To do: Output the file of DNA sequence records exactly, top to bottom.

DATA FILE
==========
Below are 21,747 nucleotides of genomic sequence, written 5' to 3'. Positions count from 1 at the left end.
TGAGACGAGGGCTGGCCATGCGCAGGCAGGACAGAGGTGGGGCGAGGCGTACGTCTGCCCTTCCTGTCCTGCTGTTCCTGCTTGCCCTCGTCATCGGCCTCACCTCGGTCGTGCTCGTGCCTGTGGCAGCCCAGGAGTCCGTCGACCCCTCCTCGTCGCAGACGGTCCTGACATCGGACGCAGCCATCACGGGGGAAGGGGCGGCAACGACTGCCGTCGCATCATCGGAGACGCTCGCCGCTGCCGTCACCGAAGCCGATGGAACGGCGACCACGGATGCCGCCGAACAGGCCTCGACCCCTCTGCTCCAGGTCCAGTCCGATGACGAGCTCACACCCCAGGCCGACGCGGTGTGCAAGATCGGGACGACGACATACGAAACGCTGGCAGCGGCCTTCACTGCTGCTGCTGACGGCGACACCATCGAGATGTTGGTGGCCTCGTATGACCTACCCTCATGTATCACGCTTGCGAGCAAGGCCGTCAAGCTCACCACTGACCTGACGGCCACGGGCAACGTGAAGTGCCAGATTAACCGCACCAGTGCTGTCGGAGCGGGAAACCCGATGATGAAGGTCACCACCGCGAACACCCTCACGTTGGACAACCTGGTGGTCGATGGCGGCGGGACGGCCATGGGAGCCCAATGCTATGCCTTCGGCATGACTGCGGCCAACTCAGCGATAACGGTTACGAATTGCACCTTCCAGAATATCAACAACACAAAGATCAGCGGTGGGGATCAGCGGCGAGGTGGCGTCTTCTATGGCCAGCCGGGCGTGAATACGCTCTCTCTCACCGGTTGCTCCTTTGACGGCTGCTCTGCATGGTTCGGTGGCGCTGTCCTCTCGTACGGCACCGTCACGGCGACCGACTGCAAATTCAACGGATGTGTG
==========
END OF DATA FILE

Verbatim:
Below are 21,747 nucleotides of genomic sequence, written 5' to 3'. Positions count from 1 at the left end.
TGAGACGAGGGCTGGCCATGCGCAGGCAGGACAGAGGTGGGGCGAGGCGTACGTCTGCCCTTCCTGTCCTGCTGTTCCTGCTTGCCCTCGTCATCGGCCTCACCTCGGTCGTGCTCGTGCCTGTGGCAGCCCAGGAGTCCGTCGACCCCTCCTCGTCGCAGACGGTCCTGACATCGGACGCAGCCATCACGGGGGAAGGGGCGGCAACGACTGCCGTCGCATCATCGGAGACGCTCGCCGCTGCCGTCACCGAAGCCGATGGAACGGCGACCACGGATGCCGCCGAACAGGCCTCGACCCCTCTGCTCCAGGTCCAGTCCGATGACGAGCTCACACCCCAGGCCGACGCGGTGTGCAAGATCGGGACGACGACATACGAAACGCTGGCAGCGGCCTTCACTGCTGCTGCTGACGGCGACACCATCGAGATGTTGGTGGCCTCGTATGACCTACCCTCATGTATCACGCTTGCGAGCAAGGCCGTCAAGCTCACCACTGACCTGACGGCCACGGGCAACGTGAAGTGCCAGATTAACCGCACCAGTGCTGTCGGAGCGGGAAACCCGATGATGAAGGTCACCACCGCGAACACCCTCACGTTGGACAACCTGGTGGTCGATGGCGGCGGGACGGCCATGGGAGCCCAATGCTATGCCTTCGGCATGACTGCGGCCAACTCAGCGATAACGGTTACGAATTGCACCTTCCAGAATATCAACAACACAAAGATCAGCGGTGGGGATCAGCGGCGAGGTGGCGTCTTCTATGGCCAGCCGGGCGTGAATACGCTCTCTCTCACCGGTTGCTCCTTTGACGGCTGCTCTGCATGGTTCGGTGGCGCTGTCCTCTCGTACGGCACCGTCACGGCGACCGACTGCAAATTCAACGGATGTGTG